On both sides I get arguments that make no sense. Your dictionary one is such an argument. On the other side is the atheist (and atheist comedian's) favorite one where they ridicule the possibility of a man in the sky. Their lack of knowledge in that way is frightening. But some atheists has hopped on this band wagon and they hide their bigotry under the veil of 'fashionable arguments'.

1 point

The linear flow of time might be an illusion. Time might not be a line at all (maybe a mesh intertwined with space as both have separation abilities :) ) . So yes, the passing of time is an illusion. But time is real. If it wasn't everything would be 'now'. The fact that you are reading this word now and this word now means you are in fact at two different 'time places'. Given the current reality and the perceptive capacity of our brain, time is real.

1 point

Thewayitis, your argument is not even amusing. To assume that by believing in one definition of the word 'god' you are providing a premise from which you can argue a atheist is in fact a theist is beyond ridiculous.

The argument is not a linguistic one and does not deal with the nature of the word. A handsome man has very little in common with a higher being. A higher being is in question and has nothing to do with what is almost nothing more than homonyms.

I think it's insulting to any god (be it the God or who ever you choose to believe in) to be associated with your logic. I personally think it's illogical to look for scientific evidence of something that is by definition 'super natural' and beyond nature. If you believe, do so to the benefit of other people. If you don't, do that too to the benefit of others.

I think there's a lot to be said for anyone who honestly and sincerely pursues the truth (as opposed to people looking for being 'right').

1 point

Logically it would make sense to kill one to save two. There's surplus life saved if you want to look at it like that.

But I don;t think I have the balls to actively kill someone. I know the details are not the point but if it was a matter of 'stab this guy to death with this here knife and I'll let those two in the next room live', the guys in the room is out of luck as I'd have to get my hands dirty and kill someone I've (briefly) met. I'll also have to deal with his pleading. If however I let the other two die I won't have to do the actual killing. Morally it's worse, but practically I'm in a far better situation with letting the two die.

If I've got to kill either the one or the two I'm only killing one. Less trouble as well.

The third option would be to let the one die or let the two die. Then I'd also let the one die.

I think you have to be clear on who will be doing the killing as the average person will see killing as an extra cost that might be too much to deal with.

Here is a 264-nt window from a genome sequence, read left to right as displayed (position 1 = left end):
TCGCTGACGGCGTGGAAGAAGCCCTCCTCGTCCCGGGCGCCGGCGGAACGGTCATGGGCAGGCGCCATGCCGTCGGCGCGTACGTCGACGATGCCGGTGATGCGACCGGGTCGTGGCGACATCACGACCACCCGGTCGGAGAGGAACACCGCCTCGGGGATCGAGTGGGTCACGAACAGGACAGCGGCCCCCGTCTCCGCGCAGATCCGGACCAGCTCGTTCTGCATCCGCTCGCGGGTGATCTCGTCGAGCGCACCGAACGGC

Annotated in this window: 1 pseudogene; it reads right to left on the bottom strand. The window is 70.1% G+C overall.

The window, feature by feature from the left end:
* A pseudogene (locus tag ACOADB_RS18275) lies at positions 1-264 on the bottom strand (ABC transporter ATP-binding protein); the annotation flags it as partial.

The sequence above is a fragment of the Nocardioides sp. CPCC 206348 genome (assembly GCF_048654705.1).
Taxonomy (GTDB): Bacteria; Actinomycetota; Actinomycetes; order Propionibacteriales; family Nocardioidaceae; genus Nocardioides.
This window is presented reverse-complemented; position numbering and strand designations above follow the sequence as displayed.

1 point

Logically it would make sense to kill one to save two. There's surplus life saved if you want to look at it like that.

But I don;t think I have the balls to actively kill someone. I know the details are not the point but if it was a matter of 'stab this guy to death with this here knife and I'll let those two in the next room live', the guys in the room is out of luck as I'd have to get my hands dirty and kill someone I've (briefly) met. I'll also have to deal with his pleading. If however I let the other two die I won't have to do the actual killing. Morally it's worse, but practically I'm in a far better situation with letting the two die.

If I've got to kill either the one or the two I'm only killing one. Less trouble as well.

The third option would be to let the one die or let the two die. Then I'd also let the one die.

I think you have to be clear on who will be doing the killing as the average person will see killing as an extra cost that might be too much to deal with.

1 point

Logically it would make sense to kill one to save two. There's surplus life saved if you want to look at it like that.

But I don;t think I have the balls to actively kill someone. I know the details are not the point but if it was a matter of 'stab this guy to death with this here knife and I'll let those two in the next room live', the guys in the room is out of luck as I'd have to get my hands dirty and kill someone I've (briefly) met. I'll also have to deal with his pleading. If however I let the other two die I won't have to do the actual killing. Morally it's worse, but practically I'm in a far better situation with letting the two die.

If I've got to kill either the one or the two I'm only killing one. Less trouble as well.

The third option would be to let the one die or let the two die. Then I'd also let the one die.

I think you have to be clear on who will be doing the killing as the average person will see killing as an extra cost that might be too much to deal with.

1 point

Logically it would make sense to kill one to save two. There's surplus life saved if you want to look at it like that.

But I don;t think I have the balls to actively kill someone. I know the details are not the point but if it was a matter of 'stab this guy to death with this here knife and I'll let those two in the next room live', the guys in the room is out of luck as I'd have to get my hands dirty and kill someone I've (briefly) met. I'll also have to deal with his pleading. If however I let the other two die I won't have to do the actual killing. Morally it's worse, but practically I'm in a far better situation with letting the two die.

If I've got to kill either the one or the two I'm only killing one. Less trouble as well.

The third option would be to let the one die or let the two die. Then I'd also let the one die.

I think you have to be clear on who will be doing the killing as the average person will see killing as an extra cost that might be too much to deal with.